Figure 3. Referring physicians view on the prerogative of justification.

4.3. Knowledge of Referring Physician Regarding the Concepts of “Useful Exam” “Radiating Exam”, “Justified Exam”, “Indicated Exam” and “Inadvisable Exam”

A “useful exam” is an examination which the results, positive or negative, are able to modify the care of the patient, or to reinforce the clinician in the diagnosis [17] . This definition was not properly ticked by 74.8% of respondents. Some said that a test would only be useful if it could make the diagnosis. The consequence may be an inappropriate request of some medical exams by referring physicians.

Only 9.27% of participants ticked a correct definition of a “justified medical exam” as an examination that has sufficient direct medical benefit compare to the risk that it may present, and no other technique of comparable efficiency with less risk or without such a risk is not available [17] . The poor knowledge on the two concepts can lead to the absence of clinical information on the request forms for radiating procedure or inappropriate repetition of such procedures during the same episode of illness. This lack of knowledge can be a source of many avoidable patient exposures to irradiation.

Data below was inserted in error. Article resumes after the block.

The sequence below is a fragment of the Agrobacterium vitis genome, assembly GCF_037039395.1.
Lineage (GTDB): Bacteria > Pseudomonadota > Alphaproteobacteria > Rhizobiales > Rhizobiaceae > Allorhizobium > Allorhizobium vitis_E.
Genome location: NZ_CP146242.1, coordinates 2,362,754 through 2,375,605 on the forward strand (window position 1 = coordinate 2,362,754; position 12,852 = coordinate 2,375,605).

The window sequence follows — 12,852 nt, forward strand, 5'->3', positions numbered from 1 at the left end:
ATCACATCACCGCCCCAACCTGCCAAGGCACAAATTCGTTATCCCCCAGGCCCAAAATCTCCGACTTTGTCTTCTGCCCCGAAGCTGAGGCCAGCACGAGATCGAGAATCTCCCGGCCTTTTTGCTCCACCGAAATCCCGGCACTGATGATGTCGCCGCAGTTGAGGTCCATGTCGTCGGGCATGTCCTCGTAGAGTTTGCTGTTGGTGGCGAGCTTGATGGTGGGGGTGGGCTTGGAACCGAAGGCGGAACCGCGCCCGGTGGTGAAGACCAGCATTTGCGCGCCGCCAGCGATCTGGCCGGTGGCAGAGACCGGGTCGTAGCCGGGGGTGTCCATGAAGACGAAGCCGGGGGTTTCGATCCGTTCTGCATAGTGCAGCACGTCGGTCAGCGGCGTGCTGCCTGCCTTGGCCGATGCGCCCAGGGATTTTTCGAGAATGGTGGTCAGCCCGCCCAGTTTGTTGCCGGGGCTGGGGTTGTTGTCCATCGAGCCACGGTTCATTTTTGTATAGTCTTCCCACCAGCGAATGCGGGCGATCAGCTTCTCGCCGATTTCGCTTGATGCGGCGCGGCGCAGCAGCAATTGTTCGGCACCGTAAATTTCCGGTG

4.4. Knowledge on Radiating Medical Imaging Procedures

MRI and ultrasound were mistaken to ionizing radiating procedures by 41.1% and 2.6% of respondents respectively. Ahidjo et al. [22] and Shiralkar et al. [23] reported higher number of participants classifying MRI as radiating examination (86% and 92% respectively). Lower proportions were found by Bilgin et al. [25] and Borgen et al. [21] regarding MRI (27.4% and 10.5%) but the ultrasound was taken for radiating examination in their studies in greater proportions (4% and 4.8%). Correct answers of 71.6% to 92% regarding MRI and of 89.2% to 96% regarding ultrasound as non-radiating procedures are founded in the literature [9] , [23] , [26] -[28] . MRI has been recently introduced in our environment and most clinicians are not yet familiar with this imaging modality.